Lost in Translation

My husband Sam had a serious craving for one of the dishes of his childhood Saturday afternoon.  It’s practically the national dish of Egypt…. a dark leafy vegetable, often cooked with chicken and served over rice.  You have to go to an Arabic foods store and buy it frozen… you really can’t find it fresh in Ohio.  Sam was having a lazy day, and agreed to hang out with the little ones and I would go.  I LOVE the Arabic food store… tiny store fronts that positively reek of exotic spices….  always inhabited by very old men drinking VERY strong coffee.  

Now get this… the leafy vegetable is called ملوخية . It can be “translated” to the following “English” spellings … Moulokheyya, Mulukheyya, Moolookhieh, Mouloukhia, Mloukhia, Melokiyah, Meloukhia, Melokiyah, Milookhia, Milookhiyya, M’Loukhia, Molohia, Molokhiya, Molokhiyya, Molukhyia, Mulukhia, Mulukhiya, Mulukhiyah and other variations.  And it’s impossible for me to pronounce!  That “kh” is actually a sound that resembles the noise boys make when they clear their throats right before spitting!  I swear!  I said it 3 or 4 times before being understood.  Then I was asked if I really knew how to make it.  I felt like I asked to prove myself before being allowed to leave the store with the bag in tow!  The folks there are really SO nice, and gave me a few extra tips.  I don’t travel much, so it’s a unique experience for me to be in a situation where people don’t understand what I am saying.  They did really seem to appreciate the fact that I gave it my best shot, and that little ol’ American me really DID know how to cook it!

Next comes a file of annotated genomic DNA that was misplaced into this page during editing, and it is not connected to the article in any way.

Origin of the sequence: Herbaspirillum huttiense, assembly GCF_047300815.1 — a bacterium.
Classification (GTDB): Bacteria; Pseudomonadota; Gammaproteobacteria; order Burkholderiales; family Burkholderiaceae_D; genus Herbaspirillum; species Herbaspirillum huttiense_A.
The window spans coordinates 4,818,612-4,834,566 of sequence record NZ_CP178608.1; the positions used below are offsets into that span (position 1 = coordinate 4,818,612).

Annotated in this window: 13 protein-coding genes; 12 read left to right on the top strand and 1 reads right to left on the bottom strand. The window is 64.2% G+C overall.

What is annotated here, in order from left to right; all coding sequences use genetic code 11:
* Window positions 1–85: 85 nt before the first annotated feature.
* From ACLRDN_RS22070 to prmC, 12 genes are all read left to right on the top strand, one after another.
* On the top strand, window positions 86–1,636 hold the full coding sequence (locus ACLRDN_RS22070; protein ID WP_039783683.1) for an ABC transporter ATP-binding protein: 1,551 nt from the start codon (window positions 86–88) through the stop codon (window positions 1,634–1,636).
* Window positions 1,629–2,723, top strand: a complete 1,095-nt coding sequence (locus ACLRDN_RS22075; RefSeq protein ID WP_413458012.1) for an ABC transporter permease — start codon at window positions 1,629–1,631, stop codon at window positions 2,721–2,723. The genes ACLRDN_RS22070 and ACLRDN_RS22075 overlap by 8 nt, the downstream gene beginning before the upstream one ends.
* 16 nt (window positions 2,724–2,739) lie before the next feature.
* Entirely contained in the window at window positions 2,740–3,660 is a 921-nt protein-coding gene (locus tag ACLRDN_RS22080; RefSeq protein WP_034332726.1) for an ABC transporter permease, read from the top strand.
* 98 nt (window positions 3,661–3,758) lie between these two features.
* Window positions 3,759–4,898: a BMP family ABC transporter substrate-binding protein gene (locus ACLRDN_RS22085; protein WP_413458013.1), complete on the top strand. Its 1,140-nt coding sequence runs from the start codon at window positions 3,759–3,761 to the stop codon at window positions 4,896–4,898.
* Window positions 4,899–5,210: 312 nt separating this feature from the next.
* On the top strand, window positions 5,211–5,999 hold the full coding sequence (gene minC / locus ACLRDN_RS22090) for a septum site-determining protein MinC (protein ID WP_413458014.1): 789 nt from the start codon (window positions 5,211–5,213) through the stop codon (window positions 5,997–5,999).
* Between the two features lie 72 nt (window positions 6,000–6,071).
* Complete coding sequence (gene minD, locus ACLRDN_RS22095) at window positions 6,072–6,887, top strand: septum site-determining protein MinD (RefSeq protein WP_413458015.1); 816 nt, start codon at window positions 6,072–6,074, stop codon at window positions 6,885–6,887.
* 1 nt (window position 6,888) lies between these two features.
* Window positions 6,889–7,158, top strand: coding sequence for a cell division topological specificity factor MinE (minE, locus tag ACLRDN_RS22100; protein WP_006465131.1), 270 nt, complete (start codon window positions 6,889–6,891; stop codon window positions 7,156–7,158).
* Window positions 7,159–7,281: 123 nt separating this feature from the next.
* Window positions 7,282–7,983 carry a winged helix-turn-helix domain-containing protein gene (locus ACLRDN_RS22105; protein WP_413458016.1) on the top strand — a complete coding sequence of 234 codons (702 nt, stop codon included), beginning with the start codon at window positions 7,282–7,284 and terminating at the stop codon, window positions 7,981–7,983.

I did borrow this picture (with permission) … my family was way to hungry to allow me to take pictures of the food!  

Here’s a link to a good, authentic way to make it if you are so inclined:

 http://members.cox.net/ahmedheissa/recmuluk.htm

I made MINE just with vegetable broth as the cooking liquid so it would be vegetarian, and served it over rice as well.  The rest of the Bastas had it traditionally!  Yum!   

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